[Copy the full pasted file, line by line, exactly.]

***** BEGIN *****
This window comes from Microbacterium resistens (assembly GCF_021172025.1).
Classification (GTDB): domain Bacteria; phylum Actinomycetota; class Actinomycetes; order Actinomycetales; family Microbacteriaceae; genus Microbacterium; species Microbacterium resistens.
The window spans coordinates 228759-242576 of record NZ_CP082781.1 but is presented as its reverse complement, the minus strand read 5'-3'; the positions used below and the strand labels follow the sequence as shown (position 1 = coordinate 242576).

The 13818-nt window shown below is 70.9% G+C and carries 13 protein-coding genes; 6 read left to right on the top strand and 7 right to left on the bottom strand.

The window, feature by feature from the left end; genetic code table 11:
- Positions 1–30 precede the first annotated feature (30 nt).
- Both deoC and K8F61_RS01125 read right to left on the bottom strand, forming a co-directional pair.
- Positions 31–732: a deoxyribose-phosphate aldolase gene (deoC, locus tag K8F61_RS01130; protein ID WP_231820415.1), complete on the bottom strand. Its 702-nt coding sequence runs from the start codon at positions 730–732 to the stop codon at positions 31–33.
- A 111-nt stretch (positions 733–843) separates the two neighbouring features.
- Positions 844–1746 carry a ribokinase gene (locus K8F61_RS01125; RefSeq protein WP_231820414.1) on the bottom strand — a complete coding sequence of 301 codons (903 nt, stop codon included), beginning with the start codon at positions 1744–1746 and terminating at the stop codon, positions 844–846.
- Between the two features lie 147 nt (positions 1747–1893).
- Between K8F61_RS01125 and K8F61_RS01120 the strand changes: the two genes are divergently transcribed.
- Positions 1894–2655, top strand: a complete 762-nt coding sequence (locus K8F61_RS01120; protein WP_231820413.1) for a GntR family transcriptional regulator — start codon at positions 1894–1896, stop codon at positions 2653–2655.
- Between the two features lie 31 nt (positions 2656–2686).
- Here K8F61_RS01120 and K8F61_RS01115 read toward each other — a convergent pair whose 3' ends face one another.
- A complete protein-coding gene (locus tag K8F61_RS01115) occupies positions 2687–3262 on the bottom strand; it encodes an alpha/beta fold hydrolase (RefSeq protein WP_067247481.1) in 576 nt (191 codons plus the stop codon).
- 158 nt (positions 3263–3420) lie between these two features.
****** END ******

This window comes from Microbacterium resistens (assembly GCF_021172025.1).
Classification (GTDB): domain Bacteria; phylum Actinomycetota; class Actinomycetes; order Actinomycetales; family Microbacteriaceae; genus Microbacterium; species Microbacterium resistens.
The window spans coordinates 228759-242576 of record NZ_CP082781.1 but is presented as its reverse complement, the minus strand read 5'-3'; the positions used below and the strand labels follow the sequence as shown (position 1 = coordinate 242576).

The 13818-nt window shown below is 70.9% G+C and carries 13 protein-coding genes; 6 read left to right on the top strand and 7 right to left on the bottom strand.

The window, feature by feature from the left end; genetic code table 11:
- Positions 1–30 precede the first annotated feature (30 nt).
- Both deoC and K8F61_RS01125 read right to left on the bottom strand, forming a co-directional pair.
- Positions 31–732: a deoxyribose-phosphate aldolase gene (deoC, locus tag K8F61_RS01130; protein ID WP_231820415.1), complete on the bottom strand. Its 702-nt coding sequence runs from the start codon at positions 730–732 to the stop codon at positions 31–33.
- A 111-nt stretch (positions 733–843) separates the two neighbouring features.
- Positions 844–1746 carry a ribokinase gene (locus K8F61_RS01125; RefSeq protein WP_231820414.1) on the bottom strand — a complete coding sequence of 301 codons (903 nt, stop codon included), beginning with the start codon at positions 1744–1746 and terminating at the stop codon, positions 844–846.
- Between the two features lie 147 nt (positions 1747–1893).
- Between K8F61_RS01125 and K8F61_RS01120 the strand changes: the two genes are divergently transcribed.
- Positions 1894–2655, top strand: a complete 762-nt coding sequence (locus K8F61_RS01120; protein WP_231820413.1) for a GntR family transcriptional regulator — start codon at positions 1894–1896, stop codon at positions 2653–2655.
- Between the two features lie 31 nt (positions 2656–2686).
- Here K8F61_RS01120 and K8F61_RS01115 read toward each other — a convergent pair whose 3' ends face one another.
- A complete protein-coding gene (locus tag K8F61_RS01115) occupies positions 2687–3262 on the bottom strand; it encodes an alpha/beta fold hydrolase (RefSeq protein WP_067247481.1) in 576 nt (191 codons plus the stop codon).
- 158 nt (positions 3263–3420) lie between these two features.